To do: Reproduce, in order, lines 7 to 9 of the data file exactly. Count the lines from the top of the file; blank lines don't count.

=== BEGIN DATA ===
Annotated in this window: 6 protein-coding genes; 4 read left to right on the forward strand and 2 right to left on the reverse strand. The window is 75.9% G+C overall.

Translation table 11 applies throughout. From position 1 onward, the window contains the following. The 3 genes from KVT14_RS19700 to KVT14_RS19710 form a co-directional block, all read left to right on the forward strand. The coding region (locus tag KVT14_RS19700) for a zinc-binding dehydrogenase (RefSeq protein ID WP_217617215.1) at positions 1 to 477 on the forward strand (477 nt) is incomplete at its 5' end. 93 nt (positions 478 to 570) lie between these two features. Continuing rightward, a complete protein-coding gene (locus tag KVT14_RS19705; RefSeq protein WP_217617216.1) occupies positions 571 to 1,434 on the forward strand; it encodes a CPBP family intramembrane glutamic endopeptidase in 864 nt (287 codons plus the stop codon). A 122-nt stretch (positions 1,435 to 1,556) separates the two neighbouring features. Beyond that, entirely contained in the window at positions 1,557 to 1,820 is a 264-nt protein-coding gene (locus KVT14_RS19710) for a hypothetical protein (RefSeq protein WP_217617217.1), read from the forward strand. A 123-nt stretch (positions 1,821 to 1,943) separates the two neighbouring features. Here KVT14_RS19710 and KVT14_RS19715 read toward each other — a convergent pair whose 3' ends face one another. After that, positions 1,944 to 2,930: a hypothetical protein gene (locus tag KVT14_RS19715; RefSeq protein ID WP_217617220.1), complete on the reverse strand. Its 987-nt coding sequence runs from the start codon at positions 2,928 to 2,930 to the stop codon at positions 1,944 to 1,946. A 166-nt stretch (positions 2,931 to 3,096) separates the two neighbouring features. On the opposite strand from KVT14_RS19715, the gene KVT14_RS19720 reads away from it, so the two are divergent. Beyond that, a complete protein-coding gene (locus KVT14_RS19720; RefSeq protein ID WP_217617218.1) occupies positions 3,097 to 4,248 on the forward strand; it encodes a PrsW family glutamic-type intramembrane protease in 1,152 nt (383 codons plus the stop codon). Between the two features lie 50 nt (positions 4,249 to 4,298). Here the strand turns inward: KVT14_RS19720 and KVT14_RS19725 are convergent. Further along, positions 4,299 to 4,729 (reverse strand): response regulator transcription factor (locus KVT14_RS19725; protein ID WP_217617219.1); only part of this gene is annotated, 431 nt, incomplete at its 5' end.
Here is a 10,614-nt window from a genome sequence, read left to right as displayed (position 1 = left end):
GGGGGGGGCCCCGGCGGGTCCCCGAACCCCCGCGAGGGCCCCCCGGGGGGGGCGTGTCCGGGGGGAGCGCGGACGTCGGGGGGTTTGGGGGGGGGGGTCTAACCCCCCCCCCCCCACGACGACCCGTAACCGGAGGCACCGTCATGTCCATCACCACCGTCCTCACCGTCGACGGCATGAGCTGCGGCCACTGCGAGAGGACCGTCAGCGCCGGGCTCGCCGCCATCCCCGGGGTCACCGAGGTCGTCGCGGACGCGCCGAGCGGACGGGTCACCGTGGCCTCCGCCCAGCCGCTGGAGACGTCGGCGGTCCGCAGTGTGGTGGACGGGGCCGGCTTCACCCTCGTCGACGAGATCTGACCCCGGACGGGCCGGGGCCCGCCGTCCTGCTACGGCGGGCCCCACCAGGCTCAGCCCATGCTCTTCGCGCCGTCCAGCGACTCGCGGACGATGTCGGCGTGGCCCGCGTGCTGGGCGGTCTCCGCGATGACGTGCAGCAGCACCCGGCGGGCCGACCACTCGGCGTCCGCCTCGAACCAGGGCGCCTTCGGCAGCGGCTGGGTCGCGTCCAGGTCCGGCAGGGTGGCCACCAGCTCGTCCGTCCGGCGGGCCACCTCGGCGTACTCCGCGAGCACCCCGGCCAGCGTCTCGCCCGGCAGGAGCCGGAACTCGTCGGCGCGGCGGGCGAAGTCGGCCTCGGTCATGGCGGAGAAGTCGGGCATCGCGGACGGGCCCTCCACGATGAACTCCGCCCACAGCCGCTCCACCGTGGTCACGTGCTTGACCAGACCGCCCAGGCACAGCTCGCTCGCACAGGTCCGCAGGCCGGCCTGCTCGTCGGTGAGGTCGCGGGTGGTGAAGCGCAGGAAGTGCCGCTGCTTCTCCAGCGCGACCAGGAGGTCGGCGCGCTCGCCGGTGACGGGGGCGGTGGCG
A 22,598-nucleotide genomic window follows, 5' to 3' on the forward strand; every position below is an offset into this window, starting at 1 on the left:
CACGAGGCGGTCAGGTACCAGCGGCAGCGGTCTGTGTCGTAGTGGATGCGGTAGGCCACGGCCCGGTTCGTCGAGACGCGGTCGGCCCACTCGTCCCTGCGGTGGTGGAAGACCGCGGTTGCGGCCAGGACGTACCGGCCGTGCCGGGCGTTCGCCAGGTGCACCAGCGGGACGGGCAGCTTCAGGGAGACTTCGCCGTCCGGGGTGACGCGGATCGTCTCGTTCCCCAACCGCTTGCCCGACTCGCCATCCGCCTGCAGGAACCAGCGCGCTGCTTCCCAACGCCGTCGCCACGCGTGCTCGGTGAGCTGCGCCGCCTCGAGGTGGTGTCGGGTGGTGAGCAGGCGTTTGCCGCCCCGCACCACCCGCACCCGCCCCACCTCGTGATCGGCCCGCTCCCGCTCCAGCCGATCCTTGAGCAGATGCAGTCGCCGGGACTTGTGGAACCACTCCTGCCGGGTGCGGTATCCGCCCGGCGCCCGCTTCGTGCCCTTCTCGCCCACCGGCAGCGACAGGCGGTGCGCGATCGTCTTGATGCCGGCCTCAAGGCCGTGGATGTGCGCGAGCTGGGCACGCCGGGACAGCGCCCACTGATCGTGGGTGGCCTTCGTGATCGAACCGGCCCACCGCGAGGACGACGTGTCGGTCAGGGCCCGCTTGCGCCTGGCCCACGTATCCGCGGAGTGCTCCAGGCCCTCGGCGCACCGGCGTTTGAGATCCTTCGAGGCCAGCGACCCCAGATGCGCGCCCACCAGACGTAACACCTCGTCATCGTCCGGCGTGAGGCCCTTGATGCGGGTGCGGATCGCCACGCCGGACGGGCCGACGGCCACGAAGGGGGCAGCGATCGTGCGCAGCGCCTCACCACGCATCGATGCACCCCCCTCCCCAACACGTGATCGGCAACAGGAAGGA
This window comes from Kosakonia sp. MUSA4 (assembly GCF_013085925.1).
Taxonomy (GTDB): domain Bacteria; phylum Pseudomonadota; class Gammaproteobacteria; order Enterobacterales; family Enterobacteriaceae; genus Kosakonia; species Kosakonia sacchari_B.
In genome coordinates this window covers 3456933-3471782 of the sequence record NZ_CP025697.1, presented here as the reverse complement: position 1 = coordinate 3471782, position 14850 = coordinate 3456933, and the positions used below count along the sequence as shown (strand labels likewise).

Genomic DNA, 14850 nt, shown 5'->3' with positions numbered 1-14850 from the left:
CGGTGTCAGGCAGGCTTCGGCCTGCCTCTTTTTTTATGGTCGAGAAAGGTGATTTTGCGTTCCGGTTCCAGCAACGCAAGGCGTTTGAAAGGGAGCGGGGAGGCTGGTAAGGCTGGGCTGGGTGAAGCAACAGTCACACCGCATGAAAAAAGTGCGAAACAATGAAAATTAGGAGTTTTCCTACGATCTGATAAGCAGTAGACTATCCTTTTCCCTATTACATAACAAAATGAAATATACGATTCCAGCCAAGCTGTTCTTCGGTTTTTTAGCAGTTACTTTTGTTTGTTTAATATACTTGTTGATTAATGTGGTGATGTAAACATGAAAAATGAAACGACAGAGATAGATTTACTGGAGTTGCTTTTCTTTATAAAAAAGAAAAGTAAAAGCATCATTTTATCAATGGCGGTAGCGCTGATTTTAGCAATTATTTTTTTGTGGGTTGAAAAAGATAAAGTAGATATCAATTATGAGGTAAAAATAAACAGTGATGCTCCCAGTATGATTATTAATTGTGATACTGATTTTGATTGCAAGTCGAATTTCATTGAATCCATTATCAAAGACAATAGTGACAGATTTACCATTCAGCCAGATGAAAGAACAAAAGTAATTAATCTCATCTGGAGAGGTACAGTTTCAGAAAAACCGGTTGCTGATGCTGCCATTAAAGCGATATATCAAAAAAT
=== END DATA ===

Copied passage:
This window comes from Kosakonia sp. MUSA4 (assembly GCF_013085925.1).
Taxonomy (GTDB): domain Bacteria; phylum Pseudomonadota; class Gammaproteobacteria; order Enterobacterales; family Enterobacteriaceae; genus Kosakonia; species Kosakonia sacchari_B.
In genome coordinates this window covers 3456933-3471782 of the sequence record NZ_CP025697.1, presented here as the reverse complement: position 1 = coordinate 3471782, position 14850 = coordinate 3456933, and the positions used below count along the sequence as shown (strand labels likewise).